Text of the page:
Trumpworld torn over running against Bernie

Some advisers are salivating over running against a socialist. Others say they need to be careful what they wish for.

President Donald Trump and his top political advisers were huddling in the Oval Office earlier this month discussing the state of the Democratic primary when they arrived at an increasingly pressing topic: What to do about Bernie Sanders?

Sanders was surging, and some of the Trump advisers were salivating at the thought of a self-described democratic socialist as their general election opponent. As the president listened, they argued for taking steps to elevate him in the primary to boost his prospects.

But others warned that Sanders wouldn’t necessarily be the pushover he might seem. They told the president, who was joined in the meeting by top officials including campaign manager Brad Parscale and pollster Tony Fabrizio, that the Vermont senator’s authenticity and populist appeal could draw some of the blue-collar voters who propelled the president to the White House.

With the Iowa caucuses less than a week away, Trump advisers and supporters are split over whether to wage an effort to bolster Sanders. While proponents think Sanders would be an ideal opponent, others are wary that the liberal firebrand could make for a dynamic challenger — with the ability to make inroads in the Rust Belt states likely to decide the outcome of the election.

“It’s a big mistake for Trump supporters to assume that if Bernie Sanders gets the nomination there’s no chance somehow he can win,” said Matt Schlapp, a prominent Trump backer who heads the American Conservative Union.

Schlapp stressed that he thought Trump would win regardless but the party shouldn’t expect it to be guaranteed if his opponent is Sanders.

Among those pushing for a pro-Sanders offensive is the anti-tax Club for Growth. On Monday, the pro-Trump group launched a TV ad in Iowa that attacks Sanders but does so in ways that could help him with Democrats. The commercial calls Sanders

  • “too liberal” and says that he
  • supports “liberal health care policies” and
  • giving “government health insurance to everyone.” The spot also
  • compares Sanders to Democratic heroes Barack Obama and Franklin Delano Roosevelt, and says he would
  • spend trillions to combat climate change.

The Trump reelection effort, meanwhile, has spent much of the last several weeks focusing its attacks on Sanders — a gambit that two people close to the campaign described as a deliberate effort to draw attention to the Vermont senator. The campaign has used its Twitter account as an anti-Sanders messaging machine and urged prominent surrogates to train their fire on him. Their working assumption is that the presidential attention will only boost his standing among anti-Trump Democratic voters.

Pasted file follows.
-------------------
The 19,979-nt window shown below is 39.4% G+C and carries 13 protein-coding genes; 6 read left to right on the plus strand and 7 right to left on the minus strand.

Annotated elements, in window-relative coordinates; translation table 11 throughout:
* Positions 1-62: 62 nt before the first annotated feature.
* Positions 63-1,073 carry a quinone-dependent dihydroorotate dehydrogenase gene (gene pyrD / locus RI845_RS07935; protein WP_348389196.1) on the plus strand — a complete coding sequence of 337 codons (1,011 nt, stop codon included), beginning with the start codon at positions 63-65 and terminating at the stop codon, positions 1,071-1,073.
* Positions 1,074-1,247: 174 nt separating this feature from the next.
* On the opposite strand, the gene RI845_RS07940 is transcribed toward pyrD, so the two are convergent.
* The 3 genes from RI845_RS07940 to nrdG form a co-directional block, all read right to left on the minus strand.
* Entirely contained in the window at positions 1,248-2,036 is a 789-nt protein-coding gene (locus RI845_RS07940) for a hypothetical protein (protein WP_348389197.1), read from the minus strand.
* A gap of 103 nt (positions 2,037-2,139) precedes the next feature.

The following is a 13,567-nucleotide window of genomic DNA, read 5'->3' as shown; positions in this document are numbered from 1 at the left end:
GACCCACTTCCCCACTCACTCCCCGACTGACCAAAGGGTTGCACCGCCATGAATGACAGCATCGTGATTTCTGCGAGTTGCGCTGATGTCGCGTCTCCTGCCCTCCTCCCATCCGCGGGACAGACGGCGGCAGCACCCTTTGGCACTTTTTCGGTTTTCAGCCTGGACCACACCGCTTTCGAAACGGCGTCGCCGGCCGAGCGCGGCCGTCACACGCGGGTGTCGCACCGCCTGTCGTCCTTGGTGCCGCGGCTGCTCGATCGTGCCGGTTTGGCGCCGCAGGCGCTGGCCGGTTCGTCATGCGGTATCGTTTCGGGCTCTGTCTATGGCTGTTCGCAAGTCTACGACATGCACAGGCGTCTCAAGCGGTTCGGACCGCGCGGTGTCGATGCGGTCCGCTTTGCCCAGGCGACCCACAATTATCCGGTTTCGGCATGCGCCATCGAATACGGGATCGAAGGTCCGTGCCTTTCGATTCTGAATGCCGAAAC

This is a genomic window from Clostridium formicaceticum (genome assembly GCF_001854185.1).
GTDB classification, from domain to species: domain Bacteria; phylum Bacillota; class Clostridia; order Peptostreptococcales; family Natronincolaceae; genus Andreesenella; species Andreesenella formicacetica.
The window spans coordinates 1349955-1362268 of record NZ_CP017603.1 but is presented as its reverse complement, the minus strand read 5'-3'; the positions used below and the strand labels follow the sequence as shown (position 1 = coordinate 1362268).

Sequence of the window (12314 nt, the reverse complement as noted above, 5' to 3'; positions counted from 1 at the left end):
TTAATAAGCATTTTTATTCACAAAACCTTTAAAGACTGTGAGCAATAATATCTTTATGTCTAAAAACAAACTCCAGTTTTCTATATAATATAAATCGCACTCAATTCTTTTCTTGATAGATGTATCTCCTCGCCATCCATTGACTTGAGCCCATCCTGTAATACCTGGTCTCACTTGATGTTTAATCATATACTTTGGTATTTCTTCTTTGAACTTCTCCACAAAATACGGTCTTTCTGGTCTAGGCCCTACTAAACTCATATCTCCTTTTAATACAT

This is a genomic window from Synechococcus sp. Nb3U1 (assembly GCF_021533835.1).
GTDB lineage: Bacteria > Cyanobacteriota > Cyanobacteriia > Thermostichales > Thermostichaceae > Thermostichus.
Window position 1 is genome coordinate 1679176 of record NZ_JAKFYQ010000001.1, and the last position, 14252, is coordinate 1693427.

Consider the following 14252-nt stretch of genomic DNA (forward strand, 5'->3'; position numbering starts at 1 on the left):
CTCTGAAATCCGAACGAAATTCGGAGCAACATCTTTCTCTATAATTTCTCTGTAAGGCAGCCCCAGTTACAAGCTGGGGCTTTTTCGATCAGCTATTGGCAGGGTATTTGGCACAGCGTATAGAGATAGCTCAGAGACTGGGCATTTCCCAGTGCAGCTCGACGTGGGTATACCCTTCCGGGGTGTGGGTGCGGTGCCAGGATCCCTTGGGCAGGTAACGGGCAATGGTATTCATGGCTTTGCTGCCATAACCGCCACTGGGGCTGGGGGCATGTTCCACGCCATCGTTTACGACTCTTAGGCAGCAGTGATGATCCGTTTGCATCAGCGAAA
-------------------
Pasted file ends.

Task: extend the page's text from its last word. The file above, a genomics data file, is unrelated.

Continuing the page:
Trump himself took to Fox Business last week and declared that “Bernie is surging, there’s no question about it, and Bernie seems to be the one the party wants.”

Yet some of the president’s big-money backers say they aren’t interested in bankrolling an effort aimed at propping up Sanders. They worry his potential strength in a general election is being badly underestimated, much as Democrats wrongly discounted Trump four years ago.

The biggest fear about Sanders is that he could threaten the president’s monopoly on the outsider mantle in a way other Democrats in serious contention for the nomination cannot. Others express unease about Sanders’ energized following and worry that, as an unconventional, candidate he could inject an unpredictable dynamic into the contest. They, too, see potential parallels to Trump in 2016, when he attracted a wave of new voters.

Others say Sanders has struck a nerve with his focus on kitchen table issues both parties have long overlooked. Last week, Trump favorite Tucker Carlson used his Fox News show to warn that Sanders’ push to forgive student debt could win “many thousands” of past Trump voters.

“Bernie Sanders poses the greatest risk because we are still in an anti-establishment era for presidential elections,” said North Carolina Rep. Mark Meadows, who is widely regarded as a potential future Trump White House chief of staff.

Others in Trump’s orbit adamantly disagree. Unlike Joe Biden, they say, Sanders would be easy to brand as outside the mainstream — even providing an opening for Trump to make up ground with suburban voters who’ve deserted him. Senior Republicans say they have conducted focus groups and found that suburbanites are turned off by the senator’s politics.

“I’m of the school that says running against Bernie would be a gift,” said former Minnesota Sen. Norm Coleman, the national chairman of the Republican Jewish Coalition, a pro-Trump group that is expected to spend heavily in support of the president.

“In the end,” Coleman added, suburbanites aren’t “going to vote for a socialist.”

The Club isn’t the first conservative group to try to prop up Sanders in a Democratic primary. Ending Spending Action Fund, a conservative group tied to Republican mega-donor Joe Ricketts, aired commercials in the final days leading up to the 2016 Iowa caucuses labeling Sanders “too liberal” and outlining his positions on issues like health care.

Sanders went on to narrowly lose the caucus to Hillary Clinton. ESA Fund has yet to weigh in on the 2020 Democratic race.

Club for Growth President David McIntosh, a former Indiana congressman, said the Sanders-focused commercial was part of a broader effort to engage in the Democratic race. Last year, at a time when some Republicans were concerned about the candidacy of Beto O’Rourke, the conservative group ran TV spots that aimed to weaken the former Texas congressman among Democratic voters.

McIntosh said he was well aware of the prospect that the new ad would energize Sanders’ base and probably help him in Iowa.

“I think the person who suffers from that,” McIntosh added, ”is Biden.”